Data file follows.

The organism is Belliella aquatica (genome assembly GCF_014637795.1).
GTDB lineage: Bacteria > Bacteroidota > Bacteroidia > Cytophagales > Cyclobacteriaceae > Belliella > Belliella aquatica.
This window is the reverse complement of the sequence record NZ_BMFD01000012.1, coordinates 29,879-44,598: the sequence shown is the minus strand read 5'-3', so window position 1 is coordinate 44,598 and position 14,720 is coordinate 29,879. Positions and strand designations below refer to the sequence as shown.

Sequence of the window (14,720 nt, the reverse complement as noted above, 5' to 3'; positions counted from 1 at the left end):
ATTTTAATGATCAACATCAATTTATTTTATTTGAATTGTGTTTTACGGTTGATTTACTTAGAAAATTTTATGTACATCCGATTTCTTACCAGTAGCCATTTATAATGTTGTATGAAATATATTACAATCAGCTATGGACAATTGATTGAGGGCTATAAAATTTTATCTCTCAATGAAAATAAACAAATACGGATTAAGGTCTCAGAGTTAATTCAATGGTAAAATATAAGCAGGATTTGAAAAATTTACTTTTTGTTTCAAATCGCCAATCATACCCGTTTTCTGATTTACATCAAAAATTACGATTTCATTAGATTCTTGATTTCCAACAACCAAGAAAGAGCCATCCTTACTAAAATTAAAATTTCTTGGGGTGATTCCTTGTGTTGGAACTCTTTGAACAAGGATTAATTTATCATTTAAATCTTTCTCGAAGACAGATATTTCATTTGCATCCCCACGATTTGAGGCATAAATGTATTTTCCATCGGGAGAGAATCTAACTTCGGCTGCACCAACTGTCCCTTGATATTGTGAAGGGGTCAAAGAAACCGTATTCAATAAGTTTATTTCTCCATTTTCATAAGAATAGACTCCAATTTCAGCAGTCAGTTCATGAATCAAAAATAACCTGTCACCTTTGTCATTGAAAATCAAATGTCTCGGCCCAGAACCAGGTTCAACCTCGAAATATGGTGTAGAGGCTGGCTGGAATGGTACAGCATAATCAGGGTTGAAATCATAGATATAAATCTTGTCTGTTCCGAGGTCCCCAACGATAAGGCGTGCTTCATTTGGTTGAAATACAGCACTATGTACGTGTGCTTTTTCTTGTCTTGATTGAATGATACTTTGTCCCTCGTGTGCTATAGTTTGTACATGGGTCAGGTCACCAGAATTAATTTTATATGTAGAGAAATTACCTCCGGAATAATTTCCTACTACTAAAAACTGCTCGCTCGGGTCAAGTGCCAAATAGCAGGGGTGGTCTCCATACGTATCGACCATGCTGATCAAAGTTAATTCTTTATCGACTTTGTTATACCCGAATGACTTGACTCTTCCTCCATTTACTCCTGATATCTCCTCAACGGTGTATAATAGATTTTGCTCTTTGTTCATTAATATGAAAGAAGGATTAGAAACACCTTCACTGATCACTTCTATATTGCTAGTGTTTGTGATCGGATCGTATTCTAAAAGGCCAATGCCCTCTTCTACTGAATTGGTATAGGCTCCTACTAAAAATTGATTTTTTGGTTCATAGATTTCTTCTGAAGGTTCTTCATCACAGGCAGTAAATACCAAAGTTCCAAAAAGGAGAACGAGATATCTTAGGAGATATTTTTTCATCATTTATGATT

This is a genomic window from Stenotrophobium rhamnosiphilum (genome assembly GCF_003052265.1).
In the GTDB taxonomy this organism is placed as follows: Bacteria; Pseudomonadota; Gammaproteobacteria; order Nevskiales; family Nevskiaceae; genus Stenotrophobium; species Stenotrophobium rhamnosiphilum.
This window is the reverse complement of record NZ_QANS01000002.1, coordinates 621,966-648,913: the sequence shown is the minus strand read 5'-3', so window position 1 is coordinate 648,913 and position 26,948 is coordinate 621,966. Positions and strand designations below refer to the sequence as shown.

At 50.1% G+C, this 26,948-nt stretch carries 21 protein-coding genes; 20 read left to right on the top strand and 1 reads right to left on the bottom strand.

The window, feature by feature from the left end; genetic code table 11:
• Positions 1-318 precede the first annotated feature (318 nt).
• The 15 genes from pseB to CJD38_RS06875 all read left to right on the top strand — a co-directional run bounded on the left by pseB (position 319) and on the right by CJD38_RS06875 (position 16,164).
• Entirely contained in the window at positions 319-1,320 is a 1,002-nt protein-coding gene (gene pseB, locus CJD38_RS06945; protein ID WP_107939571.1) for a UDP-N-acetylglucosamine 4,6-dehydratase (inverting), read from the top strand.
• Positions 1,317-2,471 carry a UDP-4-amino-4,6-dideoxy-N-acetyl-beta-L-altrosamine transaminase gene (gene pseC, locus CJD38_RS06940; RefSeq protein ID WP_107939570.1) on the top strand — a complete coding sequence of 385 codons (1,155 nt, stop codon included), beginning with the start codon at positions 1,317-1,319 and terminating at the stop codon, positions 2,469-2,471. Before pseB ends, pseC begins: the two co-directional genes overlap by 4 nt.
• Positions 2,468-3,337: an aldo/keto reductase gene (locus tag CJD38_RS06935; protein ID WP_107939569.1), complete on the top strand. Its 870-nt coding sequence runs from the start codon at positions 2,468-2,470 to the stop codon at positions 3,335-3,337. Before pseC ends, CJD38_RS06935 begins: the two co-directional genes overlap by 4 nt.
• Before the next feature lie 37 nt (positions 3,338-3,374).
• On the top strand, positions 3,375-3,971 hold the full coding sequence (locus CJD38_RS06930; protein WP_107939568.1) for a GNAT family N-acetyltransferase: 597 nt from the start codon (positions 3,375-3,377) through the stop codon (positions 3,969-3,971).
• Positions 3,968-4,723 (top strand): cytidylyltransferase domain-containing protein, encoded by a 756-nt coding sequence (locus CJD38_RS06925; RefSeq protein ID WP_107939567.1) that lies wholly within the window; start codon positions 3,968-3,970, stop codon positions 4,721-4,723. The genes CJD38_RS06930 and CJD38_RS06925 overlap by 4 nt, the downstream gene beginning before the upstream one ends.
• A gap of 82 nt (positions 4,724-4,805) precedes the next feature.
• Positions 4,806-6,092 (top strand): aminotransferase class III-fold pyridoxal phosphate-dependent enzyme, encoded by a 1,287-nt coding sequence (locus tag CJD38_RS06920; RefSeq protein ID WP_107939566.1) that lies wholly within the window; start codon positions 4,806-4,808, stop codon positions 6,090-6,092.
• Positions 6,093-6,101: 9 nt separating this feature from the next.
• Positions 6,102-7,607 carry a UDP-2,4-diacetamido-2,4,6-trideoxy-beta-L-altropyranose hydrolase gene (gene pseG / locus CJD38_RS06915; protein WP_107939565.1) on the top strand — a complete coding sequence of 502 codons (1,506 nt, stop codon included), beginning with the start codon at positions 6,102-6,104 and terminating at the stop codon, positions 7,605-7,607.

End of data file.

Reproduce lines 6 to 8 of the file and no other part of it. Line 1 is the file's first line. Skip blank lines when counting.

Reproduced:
This is a genomic window from Stenotrophobium rhamnosiphilum (genome assembly GCF_003052265.1).
In the GTDB taxonomy this organism is placed as follows: Bacteria; Pseudomonadota; Gammaproteobacteria; order Nevskiales; family Nevskiaceae; genus Stenotrophobium; species Stenotrophobium rhamnosiphilum.
This window is the reverse complement of record NZ_QANS01000002.1, coordinates 621,966-648,913: the sequence shown is the minus strand read 5'-3', so window position 1 is coordinate 648,913 and position 26,948 is coordinate 621,966. Positions and strand designations below refer to the sequence as shown.